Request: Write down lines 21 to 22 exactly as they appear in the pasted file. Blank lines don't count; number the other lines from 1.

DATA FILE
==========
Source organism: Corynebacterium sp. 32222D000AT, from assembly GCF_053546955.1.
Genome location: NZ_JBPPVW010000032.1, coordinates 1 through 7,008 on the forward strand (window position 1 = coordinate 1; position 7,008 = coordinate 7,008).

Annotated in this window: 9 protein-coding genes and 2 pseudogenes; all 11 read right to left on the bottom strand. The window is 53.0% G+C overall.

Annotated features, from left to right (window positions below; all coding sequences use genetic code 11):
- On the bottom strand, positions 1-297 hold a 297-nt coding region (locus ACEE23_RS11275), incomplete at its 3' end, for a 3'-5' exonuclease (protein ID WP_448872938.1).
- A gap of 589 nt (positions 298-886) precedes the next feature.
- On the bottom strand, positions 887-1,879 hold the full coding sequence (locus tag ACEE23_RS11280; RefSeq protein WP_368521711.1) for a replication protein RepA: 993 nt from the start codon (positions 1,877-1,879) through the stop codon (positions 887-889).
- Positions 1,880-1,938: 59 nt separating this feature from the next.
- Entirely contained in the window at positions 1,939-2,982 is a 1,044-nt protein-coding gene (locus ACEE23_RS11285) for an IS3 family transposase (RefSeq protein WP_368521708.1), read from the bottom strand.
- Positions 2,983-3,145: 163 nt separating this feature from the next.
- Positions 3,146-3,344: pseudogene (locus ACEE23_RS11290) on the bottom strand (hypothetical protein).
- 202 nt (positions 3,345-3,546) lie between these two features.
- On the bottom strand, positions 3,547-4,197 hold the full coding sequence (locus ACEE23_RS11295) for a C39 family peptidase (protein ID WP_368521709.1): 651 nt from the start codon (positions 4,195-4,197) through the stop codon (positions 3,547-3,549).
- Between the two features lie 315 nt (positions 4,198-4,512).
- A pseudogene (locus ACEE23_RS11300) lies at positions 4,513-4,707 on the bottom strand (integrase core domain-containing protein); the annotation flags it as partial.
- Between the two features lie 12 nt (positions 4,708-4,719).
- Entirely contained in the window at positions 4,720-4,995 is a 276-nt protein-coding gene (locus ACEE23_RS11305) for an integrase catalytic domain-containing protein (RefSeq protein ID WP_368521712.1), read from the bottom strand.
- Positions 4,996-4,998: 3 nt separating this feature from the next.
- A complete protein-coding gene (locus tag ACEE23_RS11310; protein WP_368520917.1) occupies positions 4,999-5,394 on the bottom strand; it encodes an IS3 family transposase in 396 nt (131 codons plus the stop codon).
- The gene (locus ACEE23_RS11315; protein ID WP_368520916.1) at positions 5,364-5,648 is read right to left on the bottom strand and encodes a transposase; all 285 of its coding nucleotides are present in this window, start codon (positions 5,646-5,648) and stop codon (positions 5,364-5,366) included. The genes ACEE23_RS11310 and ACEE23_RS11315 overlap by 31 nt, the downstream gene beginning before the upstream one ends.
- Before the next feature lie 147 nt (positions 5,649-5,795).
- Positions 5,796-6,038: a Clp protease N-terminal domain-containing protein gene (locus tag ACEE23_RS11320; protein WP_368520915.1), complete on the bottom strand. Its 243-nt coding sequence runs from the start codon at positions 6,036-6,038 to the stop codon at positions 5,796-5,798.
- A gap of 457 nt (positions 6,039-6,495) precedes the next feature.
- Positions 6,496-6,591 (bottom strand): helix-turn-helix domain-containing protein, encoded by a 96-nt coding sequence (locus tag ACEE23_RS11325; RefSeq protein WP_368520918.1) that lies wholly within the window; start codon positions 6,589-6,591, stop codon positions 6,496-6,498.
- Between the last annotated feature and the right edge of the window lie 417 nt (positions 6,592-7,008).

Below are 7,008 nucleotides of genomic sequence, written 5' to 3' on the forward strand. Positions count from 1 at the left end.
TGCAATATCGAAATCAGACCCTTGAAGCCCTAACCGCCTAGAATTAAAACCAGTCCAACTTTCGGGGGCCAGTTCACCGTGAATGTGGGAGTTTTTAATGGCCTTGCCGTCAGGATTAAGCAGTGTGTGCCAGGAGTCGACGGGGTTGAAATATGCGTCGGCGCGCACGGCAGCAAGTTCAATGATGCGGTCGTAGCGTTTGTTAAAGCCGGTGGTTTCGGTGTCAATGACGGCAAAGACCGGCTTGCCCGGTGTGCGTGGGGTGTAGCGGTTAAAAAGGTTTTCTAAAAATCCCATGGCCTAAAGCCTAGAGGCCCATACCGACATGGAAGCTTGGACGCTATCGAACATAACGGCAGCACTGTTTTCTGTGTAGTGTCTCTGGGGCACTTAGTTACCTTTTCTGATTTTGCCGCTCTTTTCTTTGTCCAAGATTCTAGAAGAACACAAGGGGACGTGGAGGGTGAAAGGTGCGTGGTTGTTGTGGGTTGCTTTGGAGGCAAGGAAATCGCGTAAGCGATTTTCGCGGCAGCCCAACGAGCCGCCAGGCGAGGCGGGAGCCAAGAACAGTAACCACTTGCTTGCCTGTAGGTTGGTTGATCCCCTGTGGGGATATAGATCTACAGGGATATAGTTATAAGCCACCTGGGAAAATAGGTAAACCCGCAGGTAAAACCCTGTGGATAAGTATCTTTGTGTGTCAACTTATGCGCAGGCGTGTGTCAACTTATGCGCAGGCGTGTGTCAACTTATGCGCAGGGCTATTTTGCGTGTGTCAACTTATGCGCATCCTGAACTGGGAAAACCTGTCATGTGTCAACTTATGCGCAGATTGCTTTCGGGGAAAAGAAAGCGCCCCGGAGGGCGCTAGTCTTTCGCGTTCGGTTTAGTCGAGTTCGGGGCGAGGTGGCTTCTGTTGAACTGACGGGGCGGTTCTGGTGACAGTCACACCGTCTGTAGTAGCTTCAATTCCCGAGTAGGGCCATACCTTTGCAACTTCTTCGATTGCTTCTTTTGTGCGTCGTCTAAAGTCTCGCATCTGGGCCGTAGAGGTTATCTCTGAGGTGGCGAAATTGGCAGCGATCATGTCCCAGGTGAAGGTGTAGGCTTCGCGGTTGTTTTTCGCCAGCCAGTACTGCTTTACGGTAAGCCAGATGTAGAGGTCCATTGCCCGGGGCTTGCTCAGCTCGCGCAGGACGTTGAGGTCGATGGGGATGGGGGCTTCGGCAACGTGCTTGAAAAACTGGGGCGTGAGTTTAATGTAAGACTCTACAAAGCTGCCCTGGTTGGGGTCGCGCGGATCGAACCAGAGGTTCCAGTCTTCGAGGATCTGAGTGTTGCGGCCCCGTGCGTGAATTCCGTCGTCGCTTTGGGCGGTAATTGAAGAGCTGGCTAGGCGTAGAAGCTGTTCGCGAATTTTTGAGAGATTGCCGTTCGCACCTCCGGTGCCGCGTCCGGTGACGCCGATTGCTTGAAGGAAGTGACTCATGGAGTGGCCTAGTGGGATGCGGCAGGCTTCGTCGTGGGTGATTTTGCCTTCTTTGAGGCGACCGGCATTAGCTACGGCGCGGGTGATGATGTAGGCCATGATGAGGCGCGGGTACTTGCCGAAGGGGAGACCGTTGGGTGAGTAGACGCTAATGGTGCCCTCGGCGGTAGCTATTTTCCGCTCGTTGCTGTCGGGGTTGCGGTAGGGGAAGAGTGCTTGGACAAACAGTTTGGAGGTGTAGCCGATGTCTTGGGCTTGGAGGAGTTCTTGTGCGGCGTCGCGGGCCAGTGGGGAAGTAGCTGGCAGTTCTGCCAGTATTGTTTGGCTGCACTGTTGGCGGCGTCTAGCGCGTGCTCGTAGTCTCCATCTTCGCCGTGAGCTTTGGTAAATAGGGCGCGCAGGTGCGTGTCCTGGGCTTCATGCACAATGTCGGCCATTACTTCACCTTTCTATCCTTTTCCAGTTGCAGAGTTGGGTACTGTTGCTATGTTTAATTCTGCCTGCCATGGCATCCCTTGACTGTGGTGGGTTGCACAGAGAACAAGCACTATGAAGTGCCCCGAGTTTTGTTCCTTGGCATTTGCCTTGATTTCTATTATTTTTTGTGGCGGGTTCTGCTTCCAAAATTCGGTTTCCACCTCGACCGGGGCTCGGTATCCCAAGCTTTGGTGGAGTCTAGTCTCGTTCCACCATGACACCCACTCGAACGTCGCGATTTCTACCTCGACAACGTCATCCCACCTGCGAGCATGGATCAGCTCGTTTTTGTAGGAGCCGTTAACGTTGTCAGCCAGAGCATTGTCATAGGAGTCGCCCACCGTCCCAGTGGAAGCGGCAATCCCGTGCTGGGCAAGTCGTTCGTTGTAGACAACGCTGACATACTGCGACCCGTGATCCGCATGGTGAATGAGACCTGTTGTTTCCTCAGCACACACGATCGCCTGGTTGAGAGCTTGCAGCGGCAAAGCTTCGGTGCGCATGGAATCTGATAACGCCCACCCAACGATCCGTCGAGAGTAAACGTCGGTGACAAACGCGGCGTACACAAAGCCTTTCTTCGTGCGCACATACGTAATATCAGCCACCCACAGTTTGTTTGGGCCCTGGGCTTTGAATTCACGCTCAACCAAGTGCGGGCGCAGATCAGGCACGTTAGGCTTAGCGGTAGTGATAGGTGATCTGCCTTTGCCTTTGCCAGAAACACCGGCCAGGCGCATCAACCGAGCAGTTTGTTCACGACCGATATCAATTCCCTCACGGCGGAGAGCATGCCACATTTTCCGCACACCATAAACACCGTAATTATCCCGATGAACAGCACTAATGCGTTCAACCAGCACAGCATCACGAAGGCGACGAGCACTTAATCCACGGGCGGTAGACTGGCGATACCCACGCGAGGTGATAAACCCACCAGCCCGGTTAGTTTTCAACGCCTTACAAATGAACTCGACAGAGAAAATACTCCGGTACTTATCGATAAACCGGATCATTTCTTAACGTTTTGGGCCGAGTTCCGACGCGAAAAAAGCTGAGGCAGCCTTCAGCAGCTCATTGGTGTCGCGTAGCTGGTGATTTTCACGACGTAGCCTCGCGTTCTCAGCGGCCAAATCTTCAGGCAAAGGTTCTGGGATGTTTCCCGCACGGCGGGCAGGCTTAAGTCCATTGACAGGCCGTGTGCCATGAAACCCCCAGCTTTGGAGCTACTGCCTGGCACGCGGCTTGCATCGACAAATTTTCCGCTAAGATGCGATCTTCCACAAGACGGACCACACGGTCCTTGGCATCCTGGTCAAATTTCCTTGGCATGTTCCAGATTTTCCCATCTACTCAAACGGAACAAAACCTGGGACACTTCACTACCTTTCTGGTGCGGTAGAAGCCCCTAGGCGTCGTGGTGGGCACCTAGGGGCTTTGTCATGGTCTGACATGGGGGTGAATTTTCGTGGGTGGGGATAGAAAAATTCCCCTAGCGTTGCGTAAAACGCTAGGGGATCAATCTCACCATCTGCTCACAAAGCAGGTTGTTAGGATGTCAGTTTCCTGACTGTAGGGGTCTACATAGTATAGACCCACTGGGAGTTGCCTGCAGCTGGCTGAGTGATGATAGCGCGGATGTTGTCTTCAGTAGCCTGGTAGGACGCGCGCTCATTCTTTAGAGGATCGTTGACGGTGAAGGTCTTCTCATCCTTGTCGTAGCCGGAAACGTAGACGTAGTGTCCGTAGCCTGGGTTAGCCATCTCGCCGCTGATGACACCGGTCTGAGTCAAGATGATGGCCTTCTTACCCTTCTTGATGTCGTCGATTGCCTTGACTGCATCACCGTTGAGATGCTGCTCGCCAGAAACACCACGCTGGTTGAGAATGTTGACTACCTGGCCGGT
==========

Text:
- Before the next feature lie 147 nt (positions 5,649-5,795).
- Positions 5,796-6,038: a Clp protease N-terminal domain-containing protein gene (locus tag ACEE23_RS11320; protein WP_368520915.1), complete on the bottom strand. Its 243-nt coding sequence runs from the start codon at positions 6,036-6,038 to the stop codon at positions 5,796-5,798.